Trade Update – May

May Trade Update

As this is written there is a mixture of good and bad news on the trade front.  The best news is that the threatened US-China trade war may have been averted (for now).  The latest round of negotiations on the expansion of the Pacific Alliance is underway.  And we now have a date for the launch of FTA negotiations between New Zealand and the EU. But the dispute over US steel and aluminium tariffs remains.  Moreover the US decision to withdraw from the Iran nuclear deal is a worry for those New Zealand exporters and investors who took hope from the Obama Administration’s lifting of sanctions.

US Steel and Aluminium Tariffs

New Zealand exporters continue to be subject to higher steel and aluminium tariffs in the US.  A number of other countries including Japan and China are also subject to these tariffs.  While a number of other countries have been exempted temporarily from these tariffs it is unclear how long this exemption will be in place.  The EU, for example, has rejected US calls for a voluntary export restraint agreement in return for removing the new tariffs permanently.  The prospect of WTO action is looming.  It is unclear whether New Zealand will join such action.


The Government has announced that FTA negotiations between New Zealand and the EU will begin in July.  EU Trade Commissioner Cecilia Malmstrom will visit New Zealand in mid-June to meet her New Zealand counterpart Hon David Parker.  For those experiencing difficulty accessing the EU market this is your opportunity to explain these problems to MFAT so they can be part of New Zealand’s negotiating objectives.

Pacific Alliance

The latest round of negotiations between New Zealand, Australia, Canada and Singapore about joining the Pacific Alliance FTA is underway in Canada.  This offers the possibility of CPTPP plus access to the Mexico, Peru and Chile markets and new access to the large Colombian market.  This will be the first negotiation where the Labour/ NZ First/ Green coalition progressive trade policy is the subject of negotiations.  It will be interesting to see what emerges.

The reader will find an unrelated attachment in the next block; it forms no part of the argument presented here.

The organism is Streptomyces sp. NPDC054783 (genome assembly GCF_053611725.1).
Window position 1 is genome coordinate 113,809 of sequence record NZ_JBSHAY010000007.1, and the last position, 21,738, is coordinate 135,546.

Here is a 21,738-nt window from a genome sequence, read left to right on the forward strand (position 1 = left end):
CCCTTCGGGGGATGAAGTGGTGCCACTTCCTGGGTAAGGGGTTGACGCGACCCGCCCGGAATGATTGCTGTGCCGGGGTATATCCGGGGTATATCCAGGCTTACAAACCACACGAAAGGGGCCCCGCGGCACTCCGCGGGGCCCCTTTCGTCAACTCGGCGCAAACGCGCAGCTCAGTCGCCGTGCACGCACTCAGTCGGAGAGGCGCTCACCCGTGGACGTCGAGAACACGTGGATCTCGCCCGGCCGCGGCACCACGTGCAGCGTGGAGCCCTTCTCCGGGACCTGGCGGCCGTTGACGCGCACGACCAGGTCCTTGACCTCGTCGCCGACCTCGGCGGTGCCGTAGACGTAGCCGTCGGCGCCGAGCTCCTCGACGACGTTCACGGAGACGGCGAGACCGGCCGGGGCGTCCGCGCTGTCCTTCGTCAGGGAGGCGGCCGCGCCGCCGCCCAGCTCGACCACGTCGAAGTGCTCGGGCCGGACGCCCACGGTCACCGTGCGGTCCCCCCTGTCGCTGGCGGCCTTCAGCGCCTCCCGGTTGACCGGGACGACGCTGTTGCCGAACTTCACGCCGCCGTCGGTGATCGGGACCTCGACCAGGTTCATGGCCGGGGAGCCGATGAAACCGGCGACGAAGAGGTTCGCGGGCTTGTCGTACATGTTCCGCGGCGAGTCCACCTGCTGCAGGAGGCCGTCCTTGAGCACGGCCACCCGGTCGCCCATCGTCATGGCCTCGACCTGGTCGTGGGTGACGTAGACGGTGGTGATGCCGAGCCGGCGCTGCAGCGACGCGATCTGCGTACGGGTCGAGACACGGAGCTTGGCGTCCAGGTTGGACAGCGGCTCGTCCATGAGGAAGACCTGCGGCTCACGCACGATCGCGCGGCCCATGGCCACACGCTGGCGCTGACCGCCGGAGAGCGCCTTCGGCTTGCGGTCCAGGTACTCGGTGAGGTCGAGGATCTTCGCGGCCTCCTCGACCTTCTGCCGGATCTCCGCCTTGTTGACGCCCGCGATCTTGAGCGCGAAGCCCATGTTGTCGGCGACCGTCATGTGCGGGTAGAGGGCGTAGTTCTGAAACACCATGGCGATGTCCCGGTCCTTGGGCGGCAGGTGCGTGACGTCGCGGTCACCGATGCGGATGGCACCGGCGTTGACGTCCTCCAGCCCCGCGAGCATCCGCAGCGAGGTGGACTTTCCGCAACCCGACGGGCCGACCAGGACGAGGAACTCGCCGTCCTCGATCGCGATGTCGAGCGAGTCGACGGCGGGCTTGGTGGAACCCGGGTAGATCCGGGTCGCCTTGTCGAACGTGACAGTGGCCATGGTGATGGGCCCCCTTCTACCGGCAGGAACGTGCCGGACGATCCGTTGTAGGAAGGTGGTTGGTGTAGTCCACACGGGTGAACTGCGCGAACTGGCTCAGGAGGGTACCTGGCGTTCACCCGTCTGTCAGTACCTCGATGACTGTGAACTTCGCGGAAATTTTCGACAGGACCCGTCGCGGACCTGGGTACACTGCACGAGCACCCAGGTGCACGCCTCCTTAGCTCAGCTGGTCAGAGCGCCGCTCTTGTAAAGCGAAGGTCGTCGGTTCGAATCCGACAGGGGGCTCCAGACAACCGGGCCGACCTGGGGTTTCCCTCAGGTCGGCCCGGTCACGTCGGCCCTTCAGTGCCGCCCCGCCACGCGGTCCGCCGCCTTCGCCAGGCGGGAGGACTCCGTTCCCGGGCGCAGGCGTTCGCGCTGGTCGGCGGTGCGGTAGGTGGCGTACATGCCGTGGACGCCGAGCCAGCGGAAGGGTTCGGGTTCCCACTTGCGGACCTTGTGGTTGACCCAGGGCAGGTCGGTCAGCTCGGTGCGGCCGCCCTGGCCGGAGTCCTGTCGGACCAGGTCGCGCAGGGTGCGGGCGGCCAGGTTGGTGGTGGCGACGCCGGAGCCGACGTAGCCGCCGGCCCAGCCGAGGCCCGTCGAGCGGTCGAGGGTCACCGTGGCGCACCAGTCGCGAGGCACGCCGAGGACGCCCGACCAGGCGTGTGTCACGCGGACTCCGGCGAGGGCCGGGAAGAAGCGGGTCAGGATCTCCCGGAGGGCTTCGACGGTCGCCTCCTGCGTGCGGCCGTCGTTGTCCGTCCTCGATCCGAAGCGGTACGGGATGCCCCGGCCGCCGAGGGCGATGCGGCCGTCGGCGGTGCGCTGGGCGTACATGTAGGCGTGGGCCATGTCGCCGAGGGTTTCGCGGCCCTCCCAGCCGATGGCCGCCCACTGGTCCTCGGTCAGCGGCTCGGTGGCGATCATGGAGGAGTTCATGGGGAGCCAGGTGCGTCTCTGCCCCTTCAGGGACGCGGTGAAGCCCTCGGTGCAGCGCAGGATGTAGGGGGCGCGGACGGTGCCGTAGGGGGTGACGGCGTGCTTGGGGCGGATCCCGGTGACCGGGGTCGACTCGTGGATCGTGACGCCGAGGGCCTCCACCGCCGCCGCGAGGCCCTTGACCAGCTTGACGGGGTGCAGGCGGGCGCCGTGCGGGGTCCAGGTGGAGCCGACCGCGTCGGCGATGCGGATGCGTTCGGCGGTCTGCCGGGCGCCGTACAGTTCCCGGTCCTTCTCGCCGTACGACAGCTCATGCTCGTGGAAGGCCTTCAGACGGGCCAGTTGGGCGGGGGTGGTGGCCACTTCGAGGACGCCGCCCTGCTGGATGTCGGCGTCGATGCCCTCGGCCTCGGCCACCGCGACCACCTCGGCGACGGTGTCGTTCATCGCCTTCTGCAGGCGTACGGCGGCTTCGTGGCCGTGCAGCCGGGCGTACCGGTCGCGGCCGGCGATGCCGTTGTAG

Iran used to be a very important market for New Zealand, at one stage it was one of our top 5 export markets.  But politics, internal and external, saw the market drop away.  Sanctions made it impossible or very difficult to trade.  But the Iran Nuclear Agreement negotiations between the EU, US and Iran saw the easing of sanctions.  Many New Zealand companies were keen to resume trade links and the previous Trade Minister led a trade delegation to Iran with the explicit goal of supporting this interest.  New Zealand banks were proving unhelpful as they were wary of continuing US financial industry sanctions, but some exporters were getting goods into Iran, some directly, others through partners in the Gulf region.

The re-imposition of sanctions by the Trump Administration and the threat of action being taken against companies and nationals of third countries trading with Iran threatens to damage these recently renewed trade links.  While agricultural commodities and medical devices are not caught by the sanctions, it could still become hard to do business in Iran if the sanctions affect banks, ports, shipping lines etc.   It is theoretically possible that New Zealand companies trading with Iran could be excluded from the US market and executives of these New Zealand companies could even be arrested if they travel to the US.  It is far from clear whether this will actually happen but we recommend that you receive good advice on potential consequences should you be contemplating doing business with Iran at this point in time.  In the first instance you should approach MFAT and NZTE and get good legal advice.

22 May, 2018
| News

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